A total of 55 10-kg piglets (Landrace-Yorkshire-Duroc crossbred) were purchased from a commercial breeder, which was part of the Danish Specific-Pathogen-Free (SPF) breeding system (code red), which is the highest health level in the system. Briefly, code red SPF herds are tested monthly for App clinical signs and by a serum sample ELISA aiming at serotypes 1–10 and 12, respectively. Upon arrival the pigs were housed in the animal facilities at the Department of Veterinary and Animal Sciences, (Frederiksberg, Copenhagen, Denmark). Piglets were ear-tagged with a unique identification number and randomly distributed in four different rooms that could be further separated in three smaller pens, after vaccination. Experiments were started after allowing the pigs to acclimatize for a week. Daily care was provided by animal caretakers blinded to treatment groups. Experiments were approved by the Danish national animal experiments inspectorate (Dyreforsøgstilsynet), as stipulated in license number 2014-15-0201-00019. Pigs were checked for presence of A. pleuropneumoniae by plating nose swaps on MHF plates [Mueller–Hinton agar + 5% horse blood + 20 mg/L ß-nicotinamide dinucleotide (NAD); BioMérieux], before initiation of the experiment.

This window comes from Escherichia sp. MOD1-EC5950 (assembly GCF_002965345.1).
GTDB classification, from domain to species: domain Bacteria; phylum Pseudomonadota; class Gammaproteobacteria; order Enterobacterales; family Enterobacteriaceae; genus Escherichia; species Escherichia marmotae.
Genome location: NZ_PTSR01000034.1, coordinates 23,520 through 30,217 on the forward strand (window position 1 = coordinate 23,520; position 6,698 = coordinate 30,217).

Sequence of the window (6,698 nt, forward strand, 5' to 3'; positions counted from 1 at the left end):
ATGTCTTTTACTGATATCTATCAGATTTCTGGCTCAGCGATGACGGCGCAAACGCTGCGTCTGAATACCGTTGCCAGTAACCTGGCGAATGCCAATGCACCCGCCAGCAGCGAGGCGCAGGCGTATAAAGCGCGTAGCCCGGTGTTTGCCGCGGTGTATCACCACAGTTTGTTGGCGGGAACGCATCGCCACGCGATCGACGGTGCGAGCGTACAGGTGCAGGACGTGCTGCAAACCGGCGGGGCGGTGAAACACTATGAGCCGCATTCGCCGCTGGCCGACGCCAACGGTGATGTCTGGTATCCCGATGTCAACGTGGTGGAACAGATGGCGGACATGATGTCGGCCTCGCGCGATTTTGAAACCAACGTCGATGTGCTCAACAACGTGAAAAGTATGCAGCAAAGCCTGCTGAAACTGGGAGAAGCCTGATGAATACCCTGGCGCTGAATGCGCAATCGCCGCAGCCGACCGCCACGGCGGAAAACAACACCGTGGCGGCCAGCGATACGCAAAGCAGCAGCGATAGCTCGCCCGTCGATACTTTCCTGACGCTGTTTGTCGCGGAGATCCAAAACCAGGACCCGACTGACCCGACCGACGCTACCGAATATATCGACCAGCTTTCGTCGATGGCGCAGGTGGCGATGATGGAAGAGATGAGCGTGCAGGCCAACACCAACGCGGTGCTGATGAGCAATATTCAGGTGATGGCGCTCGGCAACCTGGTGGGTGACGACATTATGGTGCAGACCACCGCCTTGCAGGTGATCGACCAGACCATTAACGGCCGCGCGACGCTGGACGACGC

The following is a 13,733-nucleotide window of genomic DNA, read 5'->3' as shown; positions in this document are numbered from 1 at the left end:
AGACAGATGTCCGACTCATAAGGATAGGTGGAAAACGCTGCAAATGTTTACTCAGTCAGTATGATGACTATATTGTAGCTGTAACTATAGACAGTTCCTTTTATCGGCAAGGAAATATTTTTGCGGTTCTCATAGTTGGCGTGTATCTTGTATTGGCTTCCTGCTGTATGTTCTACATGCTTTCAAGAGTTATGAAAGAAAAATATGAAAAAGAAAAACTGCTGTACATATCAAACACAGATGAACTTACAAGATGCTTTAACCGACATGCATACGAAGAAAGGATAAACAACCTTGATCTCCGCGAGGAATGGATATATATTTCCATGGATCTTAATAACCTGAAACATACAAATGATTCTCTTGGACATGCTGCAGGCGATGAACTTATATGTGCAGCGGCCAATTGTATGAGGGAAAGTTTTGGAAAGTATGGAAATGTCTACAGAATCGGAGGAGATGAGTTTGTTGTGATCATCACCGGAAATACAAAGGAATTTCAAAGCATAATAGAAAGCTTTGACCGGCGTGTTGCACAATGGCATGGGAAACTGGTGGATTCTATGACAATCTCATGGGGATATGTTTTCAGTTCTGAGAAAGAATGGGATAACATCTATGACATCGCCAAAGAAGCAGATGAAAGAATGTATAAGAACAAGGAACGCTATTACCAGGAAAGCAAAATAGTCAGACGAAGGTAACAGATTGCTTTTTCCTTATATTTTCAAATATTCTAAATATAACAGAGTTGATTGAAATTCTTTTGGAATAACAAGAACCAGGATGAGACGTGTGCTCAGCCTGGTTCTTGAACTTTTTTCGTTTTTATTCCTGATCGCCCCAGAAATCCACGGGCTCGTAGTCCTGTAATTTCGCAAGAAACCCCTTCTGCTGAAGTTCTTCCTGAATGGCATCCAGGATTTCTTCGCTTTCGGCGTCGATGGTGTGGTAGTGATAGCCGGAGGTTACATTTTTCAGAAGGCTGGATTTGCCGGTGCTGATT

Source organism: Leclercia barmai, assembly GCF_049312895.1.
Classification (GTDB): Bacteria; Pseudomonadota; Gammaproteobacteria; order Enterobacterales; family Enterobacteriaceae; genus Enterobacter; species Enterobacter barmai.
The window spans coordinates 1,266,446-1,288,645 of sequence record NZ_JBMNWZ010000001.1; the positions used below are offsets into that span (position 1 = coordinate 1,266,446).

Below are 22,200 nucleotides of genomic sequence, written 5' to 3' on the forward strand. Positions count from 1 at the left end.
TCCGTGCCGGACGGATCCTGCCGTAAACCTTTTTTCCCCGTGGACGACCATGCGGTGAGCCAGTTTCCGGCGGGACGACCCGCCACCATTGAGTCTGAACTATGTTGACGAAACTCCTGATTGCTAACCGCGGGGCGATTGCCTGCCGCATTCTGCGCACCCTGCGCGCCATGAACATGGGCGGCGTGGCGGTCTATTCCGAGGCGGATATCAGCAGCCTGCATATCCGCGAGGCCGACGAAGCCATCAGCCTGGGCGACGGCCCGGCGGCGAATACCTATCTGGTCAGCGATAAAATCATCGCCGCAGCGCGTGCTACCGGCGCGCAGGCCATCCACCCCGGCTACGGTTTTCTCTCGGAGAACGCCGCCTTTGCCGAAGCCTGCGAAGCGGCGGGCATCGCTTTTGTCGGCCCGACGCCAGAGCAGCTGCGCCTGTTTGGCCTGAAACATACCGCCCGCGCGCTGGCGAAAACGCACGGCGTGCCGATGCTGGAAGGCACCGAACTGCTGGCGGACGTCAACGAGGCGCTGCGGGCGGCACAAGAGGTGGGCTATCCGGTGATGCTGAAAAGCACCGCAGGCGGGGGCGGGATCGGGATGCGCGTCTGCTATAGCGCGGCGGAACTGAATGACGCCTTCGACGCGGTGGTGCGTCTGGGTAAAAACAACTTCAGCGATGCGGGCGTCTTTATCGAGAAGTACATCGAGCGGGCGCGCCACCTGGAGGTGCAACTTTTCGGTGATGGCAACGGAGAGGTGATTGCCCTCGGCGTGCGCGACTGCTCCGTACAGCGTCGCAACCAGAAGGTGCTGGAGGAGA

Immunogen production

Recombinant proteins ApfA and VacJ, and OMVs were produced and isolated as described in [25]. Briefly, apfA and vacJ genes from A. pleuropneumoniae L20 (serotype 5b) were cloned and expressed in competent Escherichia coli (E. coli) BL21 (DE3) cells, and the resulting ApfA and VacJ proteins isolated by size exclusion chromatography as described in [41]. OMVs were produced from A. pleuropneumoniae MIDG2331 (serotype 8) cultures and isolated by hydrostatic filtration, as described in [25].